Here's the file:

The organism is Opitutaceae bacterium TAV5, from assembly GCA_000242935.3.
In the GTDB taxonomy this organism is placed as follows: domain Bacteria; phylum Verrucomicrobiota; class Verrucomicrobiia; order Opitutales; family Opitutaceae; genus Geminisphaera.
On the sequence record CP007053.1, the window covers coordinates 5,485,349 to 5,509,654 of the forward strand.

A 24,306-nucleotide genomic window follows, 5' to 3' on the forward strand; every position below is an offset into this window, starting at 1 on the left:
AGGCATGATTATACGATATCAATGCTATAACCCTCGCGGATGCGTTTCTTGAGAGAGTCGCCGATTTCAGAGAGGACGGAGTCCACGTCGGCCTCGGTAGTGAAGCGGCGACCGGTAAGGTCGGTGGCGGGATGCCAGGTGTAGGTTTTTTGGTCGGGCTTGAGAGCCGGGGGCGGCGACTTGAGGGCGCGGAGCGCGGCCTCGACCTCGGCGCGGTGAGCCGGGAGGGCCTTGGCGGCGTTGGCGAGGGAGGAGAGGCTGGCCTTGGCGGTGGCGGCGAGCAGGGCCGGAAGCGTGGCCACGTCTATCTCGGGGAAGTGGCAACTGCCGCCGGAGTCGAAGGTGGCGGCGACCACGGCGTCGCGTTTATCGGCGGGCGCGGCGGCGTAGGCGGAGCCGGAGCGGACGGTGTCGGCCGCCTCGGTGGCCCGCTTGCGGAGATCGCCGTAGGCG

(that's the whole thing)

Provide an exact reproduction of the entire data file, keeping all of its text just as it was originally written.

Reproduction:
The organism is Opitutaceae bacterium TAV5, from assembly GCA_000242935.3.
In the GTDB taxonomy this organism is placed as follows: domain Bacteria; phylum Verrucomicrobiota; class Verrucomicrobiia; order Opitutales; family Opitutaceae; genus Geminisphaera.
On the sequence record CP007053.1, the window covers coordinates 5,485,349 to 5,509,654 of the forward strand.

A 24,306-nucleotide genomic window follows, 5' to 3' on the forward strand; every position below is an offset into this window, starting at 1 on the left:
AGGCATGATTATACGATATCAATGCTATAACCCTCGCGGATGCGTTTCTTGAGAGAGTCGCCGATTTCAGAGAGGACGGAGTCCACGTCGGCCTCGGTAGTGAAGCGGCGACCGGTAAGGTCGGTGGCGGGATGCCAGGTGTAGGTTTTTTGGTCGGGCTTGAGAGCCGGGGGCGGCGACTTGAGGGCGCGGAGCGCGGCCTCGACCTCGGCGCGGTGAGCCGGGAGGGCCTTGGCGGCGTTGGCGAGGGAGGAGAGGCTGGCCTTGGCGGTGGCGGCGAGCAGGGCCGGAAGCGTGGCCACGTCTATCTCGGGGAAGTGGCAACTGCCGCCGGAGTCGAAGGTGGCGGCGACCACGGCGTCGCGTTTATCGGCGGGCGCGGCGGCGTAGGCGGAGCCGGAGCGGACGGTGTCGGCCGCCTCGGTGGCCCGCTTGCGGAGATCGCCGTAGGCG